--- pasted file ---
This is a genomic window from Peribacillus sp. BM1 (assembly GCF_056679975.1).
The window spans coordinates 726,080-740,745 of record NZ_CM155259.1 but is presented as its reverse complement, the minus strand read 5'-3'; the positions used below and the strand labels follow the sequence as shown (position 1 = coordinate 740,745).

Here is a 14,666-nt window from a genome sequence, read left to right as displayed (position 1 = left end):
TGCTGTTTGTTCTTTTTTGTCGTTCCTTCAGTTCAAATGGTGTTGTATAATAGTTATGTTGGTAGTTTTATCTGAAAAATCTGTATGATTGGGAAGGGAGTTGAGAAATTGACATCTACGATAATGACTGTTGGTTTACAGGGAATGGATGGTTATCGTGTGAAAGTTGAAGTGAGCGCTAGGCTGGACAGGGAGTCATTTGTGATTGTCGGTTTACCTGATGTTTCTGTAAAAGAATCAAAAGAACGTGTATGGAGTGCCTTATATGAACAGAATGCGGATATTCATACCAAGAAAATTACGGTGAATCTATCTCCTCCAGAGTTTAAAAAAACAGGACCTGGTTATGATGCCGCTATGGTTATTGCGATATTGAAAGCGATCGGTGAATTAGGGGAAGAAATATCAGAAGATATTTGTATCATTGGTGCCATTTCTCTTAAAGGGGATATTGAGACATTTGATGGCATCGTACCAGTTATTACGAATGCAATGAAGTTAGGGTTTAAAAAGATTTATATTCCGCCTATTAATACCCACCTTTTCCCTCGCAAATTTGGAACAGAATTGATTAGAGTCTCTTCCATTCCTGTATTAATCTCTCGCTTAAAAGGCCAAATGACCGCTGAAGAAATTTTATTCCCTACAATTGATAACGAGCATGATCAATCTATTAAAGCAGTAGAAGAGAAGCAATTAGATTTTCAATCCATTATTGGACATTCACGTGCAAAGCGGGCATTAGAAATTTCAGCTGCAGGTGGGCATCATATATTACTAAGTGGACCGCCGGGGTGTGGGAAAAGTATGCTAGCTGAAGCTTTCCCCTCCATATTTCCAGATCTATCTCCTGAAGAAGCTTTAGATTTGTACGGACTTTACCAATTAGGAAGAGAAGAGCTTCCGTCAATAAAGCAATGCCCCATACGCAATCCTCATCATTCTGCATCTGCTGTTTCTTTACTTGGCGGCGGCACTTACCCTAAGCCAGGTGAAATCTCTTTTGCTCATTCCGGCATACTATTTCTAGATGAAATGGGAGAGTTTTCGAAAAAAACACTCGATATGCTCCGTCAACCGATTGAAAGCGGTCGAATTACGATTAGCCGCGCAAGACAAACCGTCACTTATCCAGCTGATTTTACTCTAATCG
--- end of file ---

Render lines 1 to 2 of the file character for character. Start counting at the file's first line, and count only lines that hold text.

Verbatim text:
This is a genomic window from Peribacillus sp. BM1 (assembly GCF_056679975.1).
The window spans coordinates 726,080-740,745 of record NZ_CM155259.1 but is presented as its reverse complement, the minus strand read 5'-3'; the positions used below and the strand labels follow the sequence as shown (position 1 = coordinate 740,745).